Traumatic axonal injury has been associated with concussions (also referred to as mild traumatic brain injury), yet the pathological course that leads from injury to recovery or to long-term sequelae is still not known.
It occurs in about half of all cases of severe traumatic brain injury, making it one of the most common traumatic brain injuries. It can also occur in moderate and mild brain injury.
Diffuse axonal injury isn’t the result of a blow to the head. Instead, it results from the brain moving back and forth in the skull as a result of acceleration or deceleration. Automobile accidents, sports-related accidents, violence, falls, and child abuse such as Shaken Baby Syndrome are common causes of diffuse axonal injury. When acceleration or deceleration causes the brain to move within the skull, axons, the parts of the nerve cells that allow neurons to send messages between them, are disrupted. As tissue slides over tissue, a shearing injury occurs. This causes the lesions that are responsible for unconsciousness, as well as the vegetative state that occurs after a severe head injury.
A diffuse axonal injury also causes brain cells to die, which cause swelling in the brain. This increased pressure in the brain can cause decreased blood flow to the brain, as well as additional injury. The shearing can also release chemicals which can contribute to additional brain injury.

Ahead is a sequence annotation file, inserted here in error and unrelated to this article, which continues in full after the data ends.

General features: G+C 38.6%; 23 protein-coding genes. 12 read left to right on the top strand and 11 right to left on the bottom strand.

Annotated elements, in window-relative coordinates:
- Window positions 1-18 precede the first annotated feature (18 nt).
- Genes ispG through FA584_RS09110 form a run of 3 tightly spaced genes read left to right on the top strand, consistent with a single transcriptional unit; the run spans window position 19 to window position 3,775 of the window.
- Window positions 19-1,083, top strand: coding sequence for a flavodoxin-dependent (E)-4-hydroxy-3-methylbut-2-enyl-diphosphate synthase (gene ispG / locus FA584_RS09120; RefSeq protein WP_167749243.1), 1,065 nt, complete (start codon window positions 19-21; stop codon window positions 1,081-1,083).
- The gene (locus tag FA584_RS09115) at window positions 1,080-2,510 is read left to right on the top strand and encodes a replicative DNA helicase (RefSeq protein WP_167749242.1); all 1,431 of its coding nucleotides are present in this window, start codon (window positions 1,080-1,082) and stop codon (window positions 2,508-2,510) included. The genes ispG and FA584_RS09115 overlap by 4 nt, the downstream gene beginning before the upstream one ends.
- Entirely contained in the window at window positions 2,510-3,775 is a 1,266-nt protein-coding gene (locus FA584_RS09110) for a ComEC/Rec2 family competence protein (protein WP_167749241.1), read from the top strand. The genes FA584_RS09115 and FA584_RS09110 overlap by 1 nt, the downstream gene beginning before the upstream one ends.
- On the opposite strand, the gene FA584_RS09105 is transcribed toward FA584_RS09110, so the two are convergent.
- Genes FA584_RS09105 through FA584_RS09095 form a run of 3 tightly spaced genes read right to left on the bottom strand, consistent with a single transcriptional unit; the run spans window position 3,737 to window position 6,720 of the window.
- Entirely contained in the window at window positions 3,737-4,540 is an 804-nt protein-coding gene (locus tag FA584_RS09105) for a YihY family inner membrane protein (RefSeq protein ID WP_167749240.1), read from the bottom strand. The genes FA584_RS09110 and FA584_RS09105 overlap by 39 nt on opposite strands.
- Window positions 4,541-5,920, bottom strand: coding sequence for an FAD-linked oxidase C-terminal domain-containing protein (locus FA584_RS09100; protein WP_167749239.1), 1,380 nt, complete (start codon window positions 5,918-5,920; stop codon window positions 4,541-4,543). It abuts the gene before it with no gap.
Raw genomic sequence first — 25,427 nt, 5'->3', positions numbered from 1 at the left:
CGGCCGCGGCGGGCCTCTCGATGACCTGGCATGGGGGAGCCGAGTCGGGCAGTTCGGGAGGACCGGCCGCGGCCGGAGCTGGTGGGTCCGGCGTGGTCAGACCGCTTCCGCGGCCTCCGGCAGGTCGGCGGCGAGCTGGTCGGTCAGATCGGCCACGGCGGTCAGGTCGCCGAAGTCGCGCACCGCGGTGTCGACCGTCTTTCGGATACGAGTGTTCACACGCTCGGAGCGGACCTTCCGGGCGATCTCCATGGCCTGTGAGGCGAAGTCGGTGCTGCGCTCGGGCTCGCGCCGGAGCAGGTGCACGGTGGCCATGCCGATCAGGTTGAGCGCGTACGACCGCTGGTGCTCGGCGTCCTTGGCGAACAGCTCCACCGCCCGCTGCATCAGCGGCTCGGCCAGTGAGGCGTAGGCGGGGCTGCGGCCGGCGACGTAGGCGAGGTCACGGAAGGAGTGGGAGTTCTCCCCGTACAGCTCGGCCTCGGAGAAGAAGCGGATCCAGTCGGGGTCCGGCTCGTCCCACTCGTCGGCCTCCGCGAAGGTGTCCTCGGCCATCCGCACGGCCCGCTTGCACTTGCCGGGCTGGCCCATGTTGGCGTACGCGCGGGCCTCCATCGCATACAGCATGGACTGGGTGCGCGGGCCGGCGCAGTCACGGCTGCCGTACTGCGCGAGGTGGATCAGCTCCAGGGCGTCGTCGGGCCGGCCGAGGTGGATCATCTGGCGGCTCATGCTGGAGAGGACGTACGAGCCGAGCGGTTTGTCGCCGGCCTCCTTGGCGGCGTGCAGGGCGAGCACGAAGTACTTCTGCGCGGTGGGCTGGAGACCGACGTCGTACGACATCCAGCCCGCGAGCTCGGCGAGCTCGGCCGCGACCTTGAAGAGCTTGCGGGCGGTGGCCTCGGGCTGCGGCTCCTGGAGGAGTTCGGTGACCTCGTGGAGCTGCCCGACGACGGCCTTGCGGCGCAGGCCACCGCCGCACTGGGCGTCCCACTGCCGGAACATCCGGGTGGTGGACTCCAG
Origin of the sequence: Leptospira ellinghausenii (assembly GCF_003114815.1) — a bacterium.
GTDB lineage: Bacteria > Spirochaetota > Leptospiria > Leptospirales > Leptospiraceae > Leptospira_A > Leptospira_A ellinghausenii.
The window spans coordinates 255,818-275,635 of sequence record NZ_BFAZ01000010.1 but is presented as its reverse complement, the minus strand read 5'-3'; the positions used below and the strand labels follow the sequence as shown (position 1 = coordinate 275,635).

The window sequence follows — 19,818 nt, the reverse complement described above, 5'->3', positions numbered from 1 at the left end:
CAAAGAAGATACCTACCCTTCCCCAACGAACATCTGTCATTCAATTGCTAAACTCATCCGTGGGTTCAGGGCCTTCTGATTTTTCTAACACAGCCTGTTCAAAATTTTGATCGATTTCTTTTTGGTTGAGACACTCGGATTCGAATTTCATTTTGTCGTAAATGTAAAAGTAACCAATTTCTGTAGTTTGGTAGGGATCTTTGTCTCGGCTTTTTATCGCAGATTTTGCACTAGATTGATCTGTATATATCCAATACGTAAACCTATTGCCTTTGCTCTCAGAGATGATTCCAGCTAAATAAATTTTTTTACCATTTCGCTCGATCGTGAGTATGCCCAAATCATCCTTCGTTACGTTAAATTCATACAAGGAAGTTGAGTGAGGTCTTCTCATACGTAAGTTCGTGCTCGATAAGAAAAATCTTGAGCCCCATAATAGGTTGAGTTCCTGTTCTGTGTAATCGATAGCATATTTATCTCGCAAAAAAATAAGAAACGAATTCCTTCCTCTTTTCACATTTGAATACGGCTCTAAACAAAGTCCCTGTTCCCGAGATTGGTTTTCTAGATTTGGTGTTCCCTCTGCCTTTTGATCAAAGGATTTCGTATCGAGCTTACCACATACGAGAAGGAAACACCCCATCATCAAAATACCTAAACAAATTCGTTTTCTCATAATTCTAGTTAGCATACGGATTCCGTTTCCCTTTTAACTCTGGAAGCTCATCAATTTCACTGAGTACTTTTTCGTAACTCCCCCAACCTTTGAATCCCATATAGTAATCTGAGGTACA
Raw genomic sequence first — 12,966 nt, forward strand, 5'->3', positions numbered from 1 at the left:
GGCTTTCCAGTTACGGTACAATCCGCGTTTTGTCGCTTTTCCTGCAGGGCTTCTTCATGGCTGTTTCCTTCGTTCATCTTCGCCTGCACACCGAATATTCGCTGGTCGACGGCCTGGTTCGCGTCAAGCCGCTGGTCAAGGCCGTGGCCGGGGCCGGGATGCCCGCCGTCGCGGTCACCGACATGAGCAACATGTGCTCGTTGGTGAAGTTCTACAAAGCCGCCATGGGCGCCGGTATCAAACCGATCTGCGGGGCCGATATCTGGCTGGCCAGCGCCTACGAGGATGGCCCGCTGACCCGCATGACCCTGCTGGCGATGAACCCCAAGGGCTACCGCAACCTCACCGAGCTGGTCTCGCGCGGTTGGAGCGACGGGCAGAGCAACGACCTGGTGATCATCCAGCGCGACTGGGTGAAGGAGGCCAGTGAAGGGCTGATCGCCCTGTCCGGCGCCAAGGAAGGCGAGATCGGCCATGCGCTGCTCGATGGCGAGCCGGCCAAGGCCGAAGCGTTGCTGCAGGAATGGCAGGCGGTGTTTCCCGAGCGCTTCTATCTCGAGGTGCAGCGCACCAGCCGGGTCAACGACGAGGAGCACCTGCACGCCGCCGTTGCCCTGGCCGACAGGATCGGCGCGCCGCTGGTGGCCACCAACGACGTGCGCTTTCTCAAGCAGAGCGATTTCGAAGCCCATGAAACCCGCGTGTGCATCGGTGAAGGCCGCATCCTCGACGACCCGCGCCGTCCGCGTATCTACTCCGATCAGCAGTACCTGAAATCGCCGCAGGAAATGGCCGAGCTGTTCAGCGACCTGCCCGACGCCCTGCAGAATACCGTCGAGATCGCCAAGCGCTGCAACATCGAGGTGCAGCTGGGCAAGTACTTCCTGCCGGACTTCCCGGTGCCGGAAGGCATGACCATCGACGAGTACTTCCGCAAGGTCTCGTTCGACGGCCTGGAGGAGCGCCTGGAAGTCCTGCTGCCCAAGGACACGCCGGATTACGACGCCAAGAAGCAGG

The main symptom of diffuse axonal injury is lack of consciousness, which can last up to six hours or more. A person with a mild or moderate diffuse axonal injury who is conscious may also show other signs of brain damage, depending upon which area of the brain is most affected.
Magnetic Resonance Imaging (MRI) - This test is the preferred test for diagnosing diffuse axonal injury.
CT Scan - may result in false negatives, so can’t be relied on to give definitive results when it comes to diffuse axonal injury.
The classification was first proposed by Adams in 1989 5) and divides diffuse axonal injury (DAI) into three grades:
grade I : involves grey-white matter interfaces most commonly : parasagittal regions of frontal lobes, periventricular temporal lobes less commonly : parietal and occipital lobes, internal and external capsules, and cerebellum often inapparent on conventional imaging may have changes on MRS 3
grade II : involves corpus callosum in addition to stage I locations observed in approximately 20% of patients most commonly : posterior body and splenium but does advance anteriorly with increasing severity of injury most frequently unilateral may be seen on SWI 3
grade III : involves brainstem in addition to stage I and II locations most commonly : rostral midbrain, superior cerebellar peduncles, medial lemnisci and corticospinal tracts.
DTI with 3-D fiber tractography can visualize acute axonal shearing injury, which may have prognostic value for the cognitive and neurological sequelae of traumatic brain injury 6).